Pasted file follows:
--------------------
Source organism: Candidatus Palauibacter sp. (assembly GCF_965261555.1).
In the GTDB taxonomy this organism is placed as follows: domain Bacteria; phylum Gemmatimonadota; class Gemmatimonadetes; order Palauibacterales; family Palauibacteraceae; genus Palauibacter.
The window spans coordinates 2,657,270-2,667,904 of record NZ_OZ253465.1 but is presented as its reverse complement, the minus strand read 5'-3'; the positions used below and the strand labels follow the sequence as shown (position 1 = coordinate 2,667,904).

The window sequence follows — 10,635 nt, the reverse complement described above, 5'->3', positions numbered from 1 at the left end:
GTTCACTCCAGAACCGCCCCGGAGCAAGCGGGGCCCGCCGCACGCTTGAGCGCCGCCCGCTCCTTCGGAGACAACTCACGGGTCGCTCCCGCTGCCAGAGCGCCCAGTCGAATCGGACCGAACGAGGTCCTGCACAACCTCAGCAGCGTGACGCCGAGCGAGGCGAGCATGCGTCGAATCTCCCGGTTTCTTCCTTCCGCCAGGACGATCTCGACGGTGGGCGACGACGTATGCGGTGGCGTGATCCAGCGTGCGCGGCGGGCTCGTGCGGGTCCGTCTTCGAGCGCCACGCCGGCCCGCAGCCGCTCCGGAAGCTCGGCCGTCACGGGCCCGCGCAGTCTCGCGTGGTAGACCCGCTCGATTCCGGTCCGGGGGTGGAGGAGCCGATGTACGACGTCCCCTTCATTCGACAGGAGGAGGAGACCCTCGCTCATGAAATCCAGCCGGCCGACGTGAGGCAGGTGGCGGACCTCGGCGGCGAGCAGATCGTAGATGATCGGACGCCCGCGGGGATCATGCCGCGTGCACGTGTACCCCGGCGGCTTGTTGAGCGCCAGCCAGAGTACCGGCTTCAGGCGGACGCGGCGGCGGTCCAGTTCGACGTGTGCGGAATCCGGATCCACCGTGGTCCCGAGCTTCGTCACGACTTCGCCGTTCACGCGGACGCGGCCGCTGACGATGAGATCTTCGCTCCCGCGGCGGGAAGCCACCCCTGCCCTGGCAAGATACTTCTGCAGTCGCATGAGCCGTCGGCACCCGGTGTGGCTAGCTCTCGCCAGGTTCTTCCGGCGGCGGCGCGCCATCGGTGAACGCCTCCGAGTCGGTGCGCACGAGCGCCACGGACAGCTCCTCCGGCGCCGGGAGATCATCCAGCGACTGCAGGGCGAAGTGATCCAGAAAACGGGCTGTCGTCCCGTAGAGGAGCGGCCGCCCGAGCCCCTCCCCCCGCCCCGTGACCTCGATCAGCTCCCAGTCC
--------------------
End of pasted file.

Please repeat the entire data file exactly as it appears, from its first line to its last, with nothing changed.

Source organism: Candidatus Palauibacter sp. (assembly GCF_965261555.1).
In the GTDB taxonomy this organism is placed as follows: domain Bacteria; phylum Gemmatimonadota; class Gemmatimonadetes; order Palauibacterales; family Palauibacteraceae; genus Palauibacter.
The window spans coordinates 2,657,270-2,667,904 of record NZ_OZ253465.1 but is presented as its reverse complement, the minus strand read 5'-3'; the positions used below and the strand labels follow the sequence as shown (position 1 = coordinate 2,667,904).

The window sequence follows — 10,635 nt, the reverse complement described above, 5'->3', positions numbered from 1 at the left end:
GTTCACTCCAGAACCGCCCCGGAGCAAGCGGGGCCCGCCGCACGCTTGAGCGCCGCCCGCTCCTTCGGAGACAACTCACGGGTCGCTCCCGCTGCCAGAGCGCCCAGTCGAATCGGACCGAACGAGGTCCTGCACAACCTCAGCAGCGTGACGCCGAGCGAGGCGAGCATGCGTCGAATCTCCCGGTTTCTTCCTTCCGCCAGGACGATCTCGACGGTGGGCGACGACGTATGCGGTGGCGTGATCCAGCGTGCGCGGCGGGCTCGTGCGGGTCCGTCTTCGAGCGCCACGCCGGCCCGCAGCCGCTCCGGAAGCTCGGCCGTCACGGGCCCGCGCAGTCTCGCGTGGTAGACCCGCTCGATTCCGGTCCGGGGGTGGAGGAGCCGATGTACGACGTCCCCTTCATTCGACAGGAGGAGGAGACCCTCGCTCATGAAATCCAGCCGGCCGACGTGAGGCAGGTGGCGGACCTCGGCGGCGAGCAGATCGTAGATGATCGGACGCCCGCGGGGATCATGCCGCGTGCACGTGTACCCCGGCGGCTTGTTGAGCGCCAGCCAGAGTACCGGCTTCAGGCGGACGCGGCGGCGGTCCAGTTCGACGTGTGCGGAATCCGGATCCACCGTGGTCCCGAGCTTCGTCACGACTTCGCCGTTCACGCGGACGCGGCCGCTGACGATGAGATCTTCGCTCCCGCGGCGGGAAGCCACCCCTGCCCTGGCAAGATACTTCTGCAGTCGCATGAGCCGTCGGCACCCGGTGTGGCTAGCTCTCGCCAGGTTCTTCCGGCGGCGGCGCGCCATCGGTGAACGCCTCCGAGTCGGTGCGCACGAGCGCCACGGACAGCTCCTCCGGCGCCGGGAGATCATCCAGCGACTGCAGGGCGAAGTGATCCAGAAAACGGGCTGTCGTCCCGTAGAGGAGCGGCCGCCCGAGCCCCTCCCCCCGCCCCGTGACCTCGATCAGCTCCCAGTCC